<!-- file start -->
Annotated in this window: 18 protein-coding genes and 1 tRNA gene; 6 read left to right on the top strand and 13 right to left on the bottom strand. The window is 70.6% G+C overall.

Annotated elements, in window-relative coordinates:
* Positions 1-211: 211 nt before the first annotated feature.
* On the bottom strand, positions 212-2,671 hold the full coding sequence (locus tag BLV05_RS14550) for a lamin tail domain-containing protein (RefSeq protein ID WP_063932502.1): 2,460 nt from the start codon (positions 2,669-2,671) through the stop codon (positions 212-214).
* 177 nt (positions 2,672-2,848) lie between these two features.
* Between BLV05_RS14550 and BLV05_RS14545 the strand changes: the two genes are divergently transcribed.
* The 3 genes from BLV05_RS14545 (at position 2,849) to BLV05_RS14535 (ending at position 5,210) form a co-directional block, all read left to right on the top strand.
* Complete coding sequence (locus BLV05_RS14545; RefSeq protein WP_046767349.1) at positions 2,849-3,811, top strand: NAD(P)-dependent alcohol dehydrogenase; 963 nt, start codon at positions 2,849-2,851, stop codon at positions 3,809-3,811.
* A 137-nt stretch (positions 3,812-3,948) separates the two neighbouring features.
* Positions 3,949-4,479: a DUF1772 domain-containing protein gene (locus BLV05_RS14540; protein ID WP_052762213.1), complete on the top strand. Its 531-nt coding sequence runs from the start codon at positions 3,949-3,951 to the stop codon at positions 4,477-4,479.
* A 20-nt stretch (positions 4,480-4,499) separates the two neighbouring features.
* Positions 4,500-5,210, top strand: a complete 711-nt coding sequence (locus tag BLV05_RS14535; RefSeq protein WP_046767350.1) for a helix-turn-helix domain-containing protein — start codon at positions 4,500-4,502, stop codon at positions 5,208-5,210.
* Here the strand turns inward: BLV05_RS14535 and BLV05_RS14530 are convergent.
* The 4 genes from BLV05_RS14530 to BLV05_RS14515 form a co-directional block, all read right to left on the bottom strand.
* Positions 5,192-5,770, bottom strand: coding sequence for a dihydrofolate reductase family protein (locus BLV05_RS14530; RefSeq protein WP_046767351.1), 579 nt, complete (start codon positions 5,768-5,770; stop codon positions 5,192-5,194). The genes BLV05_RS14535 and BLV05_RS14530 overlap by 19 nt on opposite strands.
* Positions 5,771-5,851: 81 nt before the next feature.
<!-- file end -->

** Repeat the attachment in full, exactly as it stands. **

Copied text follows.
Annotated in this window: 18 protein-coding genes and 1 tRNA gene; 6 read left to right on the top strand and 13 right to left on the bottom strand. The window is 70.6% G+C overall.

Annotated elements, in window-relative coordinates:
* Positions 1-211: 211 nt before the first annotated feature.
* On the bottom strand, positions 212-2,671 hold the full coding sequence (locus tag BLV05_RS14550) for a lamin tail domain-containing protein (RefSeq protein ID WP_063932502.1): 2,460 nt from the start codon (positions 2,669-2,671) through the stop codon (positions 212-214).
* 177 nt (positions 2,672-2,848) lie between these two features.
* Between BLV05_RS14550 and BLV05_RS14545 the strand changes: the two genes are divergently transcribed.
* The 3 genes from BLV05_RS14545 (at position 2,849) to BLV05_RS14535 (ending at position 5,210) form a co-directional block, all read left to right on the top strand.
* Complete coding sequence (locus BLV05_RS14545; RefSeq protein WP_046767349.1) at positions 2,849-3,811, top strand: NAD(P)-dependent alcohol dehydrogenase; 963 nt, start codon at positions 2,849-2,851, stop codon at positions 3,809-3,811.
* A 137-nt stretch (positions 3,812-3,948) separates the two neighbouring features.
* Positions 3,949-4,479: a DUF1772 domain-containing protein gene (locus BLV05_RS14540; protein ID WP_052762213.1), complete on the top strand. Its 531-nt coding sequence runs from the start codon at positions 3,949-3,951 to the stop codon at positions 4,477-4,479.
* A 20-nt stretch (positions 4,480-4,499) separates the two neighbouring features.
* Positions 4,500-5,210, top strand: a complete 711-nt coding sequence (locus tag BLV05_RS14535; RefSeq protein WP_046767350.1) for a helix-turn-helix domain-containing protein — start codon at positions 4,500-4,502, stop codon at positions 5,208-5,210.
* Here the strand turns inward: BLV05_RS14535 and BLV05_RS14530 are convergent.
* The 4 genes from BLV05_RS14530 to BLV05_RS14515 form a co-directional block, all read right to left on the bottom strand.
* Positions 5,192-5,770, bottom strand: coding sequence for a dihydrofolate reductase family protein (locus BLV05_RS14530; RefSeq protein WP_046767351.1), 579 nt, complete (start codon positions 5,768-5,770; stop codon positions 5,192-5,194). The genes BLV05_RS14535 and BLV05_RS14530 overlap by 19 nt on opposite strands.
* Positions 5,771-5,851: 81 nt before the next feature.